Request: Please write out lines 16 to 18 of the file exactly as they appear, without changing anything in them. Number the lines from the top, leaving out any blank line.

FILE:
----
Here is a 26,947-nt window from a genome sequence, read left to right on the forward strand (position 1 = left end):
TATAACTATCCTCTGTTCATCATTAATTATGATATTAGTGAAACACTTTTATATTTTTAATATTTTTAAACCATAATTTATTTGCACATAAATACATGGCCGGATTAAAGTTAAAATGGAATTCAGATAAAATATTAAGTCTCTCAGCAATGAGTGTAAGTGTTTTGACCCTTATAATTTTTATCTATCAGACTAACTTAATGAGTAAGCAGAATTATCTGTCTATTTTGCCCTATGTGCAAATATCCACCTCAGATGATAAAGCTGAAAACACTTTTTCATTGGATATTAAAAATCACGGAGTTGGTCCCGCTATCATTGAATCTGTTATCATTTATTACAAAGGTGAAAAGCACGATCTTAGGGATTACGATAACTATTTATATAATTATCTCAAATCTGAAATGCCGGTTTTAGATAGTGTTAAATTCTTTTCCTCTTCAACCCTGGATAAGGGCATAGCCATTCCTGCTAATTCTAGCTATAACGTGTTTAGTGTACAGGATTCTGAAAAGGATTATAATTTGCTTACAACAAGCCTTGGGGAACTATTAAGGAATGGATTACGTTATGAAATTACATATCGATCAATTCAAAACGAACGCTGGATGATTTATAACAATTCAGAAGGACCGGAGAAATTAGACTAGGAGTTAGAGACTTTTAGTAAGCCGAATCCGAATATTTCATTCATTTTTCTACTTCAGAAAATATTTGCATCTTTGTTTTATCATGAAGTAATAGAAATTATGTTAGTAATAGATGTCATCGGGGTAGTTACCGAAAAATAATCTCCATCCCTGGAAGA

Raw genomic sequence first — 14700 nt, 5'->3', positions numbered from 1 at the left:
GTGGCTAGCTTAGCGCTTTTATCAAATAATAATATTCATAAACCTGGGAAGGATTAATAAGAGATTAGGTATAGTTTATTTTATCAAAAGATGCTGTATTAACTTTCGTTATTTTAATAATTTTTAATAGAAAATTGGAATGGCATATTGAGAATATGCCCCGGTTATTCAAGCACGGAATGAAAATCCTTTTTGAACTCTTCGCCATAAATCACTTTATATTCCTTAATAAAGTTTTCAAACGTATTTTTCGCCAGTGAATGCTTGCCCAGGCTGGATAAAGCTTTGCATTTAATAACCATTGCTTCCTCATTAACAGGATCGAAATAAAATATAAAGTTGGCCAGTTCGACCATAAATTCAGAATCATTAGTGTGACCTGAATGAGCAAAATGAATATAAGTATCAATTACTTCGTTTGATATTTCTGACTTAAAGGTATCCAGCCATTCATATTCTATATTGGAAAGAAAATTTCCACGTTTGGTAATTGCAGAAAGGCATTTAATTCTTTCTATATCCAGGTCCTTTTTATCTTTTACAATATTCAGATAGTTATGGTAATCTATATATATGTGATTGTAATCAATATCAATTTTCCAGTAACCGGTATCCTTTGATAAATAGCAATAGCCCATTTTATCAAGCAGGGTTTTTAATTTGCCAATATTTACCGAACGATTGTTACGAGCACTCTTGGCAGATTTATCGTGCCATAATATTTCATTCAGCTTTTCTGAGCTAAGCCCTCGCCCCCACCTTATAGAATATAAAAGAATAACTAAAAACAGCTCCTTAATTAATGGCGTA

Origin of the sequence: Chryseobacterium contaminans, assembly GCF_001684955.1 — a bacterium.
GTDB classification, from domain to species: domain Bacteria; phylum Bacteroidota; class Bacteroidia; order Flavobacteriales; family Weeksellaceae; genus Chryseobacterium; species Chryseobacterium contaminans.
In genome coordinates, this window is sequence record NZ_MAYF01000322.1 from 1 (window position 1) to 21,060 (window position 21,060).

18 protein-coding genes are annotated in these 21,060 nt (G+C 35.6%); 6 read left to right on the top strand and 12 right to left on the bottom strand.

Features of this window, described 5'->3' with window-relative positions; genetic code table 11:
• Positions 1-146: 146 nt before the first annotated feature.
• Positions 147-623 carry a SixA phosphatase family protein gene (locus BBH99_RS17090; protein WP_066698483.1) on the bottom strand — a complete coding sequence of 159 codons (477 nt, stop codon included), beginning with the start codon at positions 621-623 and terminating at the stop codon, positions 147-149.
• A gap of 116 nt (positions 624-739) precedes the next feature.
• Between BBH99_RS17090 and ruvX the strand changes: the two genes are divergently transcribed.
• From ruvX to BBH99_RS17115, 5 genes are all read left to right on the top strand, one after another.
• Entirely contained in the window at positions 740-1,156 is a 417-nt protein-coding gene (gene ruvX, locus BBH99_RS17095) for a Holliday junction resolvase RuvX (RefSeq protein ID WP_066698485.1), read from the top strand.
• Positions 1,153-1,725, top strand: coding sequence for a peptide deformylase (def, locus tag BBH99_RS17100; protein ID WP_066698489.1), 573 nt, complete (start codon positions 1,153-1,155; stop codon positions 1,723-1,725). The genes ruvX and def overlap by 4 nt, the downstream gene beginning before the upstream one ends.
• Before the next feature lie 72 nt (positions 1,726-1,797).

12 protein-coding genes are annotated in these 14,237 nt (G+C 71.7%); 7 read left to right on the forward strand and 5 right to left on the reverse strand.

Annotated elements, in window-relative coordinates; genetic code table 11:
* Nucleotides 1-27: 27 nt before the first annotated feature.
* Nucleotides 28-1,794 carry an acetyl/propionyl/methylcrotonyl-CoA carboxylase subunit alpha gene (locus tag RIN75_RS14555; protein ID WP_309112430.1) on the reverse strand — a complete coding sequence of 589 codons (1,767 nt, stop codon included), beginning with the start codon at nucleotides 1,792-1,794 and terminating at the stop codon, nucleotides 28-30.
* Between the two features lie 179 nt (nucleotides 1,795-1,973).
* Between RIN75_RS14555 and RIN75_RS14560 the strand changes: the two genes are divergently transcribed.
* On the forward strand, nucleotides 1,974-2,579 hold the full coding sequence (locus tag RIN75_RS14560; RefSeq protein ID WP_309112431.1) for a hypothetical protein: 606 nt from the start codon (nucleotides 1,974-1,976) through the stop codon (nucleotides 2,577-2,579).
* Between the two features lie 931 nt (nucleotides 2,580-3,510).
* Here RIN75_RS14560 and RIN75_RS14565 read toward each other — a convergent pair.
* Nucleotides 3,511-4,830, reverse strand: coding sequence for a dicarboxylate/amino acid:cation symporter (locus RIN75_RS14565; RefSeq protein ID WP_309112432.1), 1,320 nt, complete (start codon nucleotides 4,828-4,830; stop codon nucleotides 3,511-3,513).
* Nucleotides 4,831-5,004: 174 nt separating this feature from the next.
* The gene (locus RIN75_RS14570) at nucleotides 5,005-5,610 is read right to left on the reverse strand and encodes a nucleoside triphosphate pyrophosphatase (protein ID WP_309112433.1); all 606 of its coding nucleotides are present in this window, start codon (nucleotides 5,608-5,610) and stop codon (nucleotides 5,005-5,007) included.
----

• Positions 1,153-1,725, top strand: coding sequence for a peptide deformylase (def, locus tag BBH99_RS17100; protein ID WP_066698489.1), 573 nt, complete (start codon positions 1,153-1,155; stop codon positions 1,723-1,725). The genes ruvX and def overlap by 4 nt, the downstream gene beginning before the upstream one ends.
• Before the next feature lie 72 nt (positions 1,726-1,797).

12 protein-coding genes are annotated in these 14,237 nt (G+C 71.7%); 7 read left to right on the forward strand and 5 right to left on the reverse strand.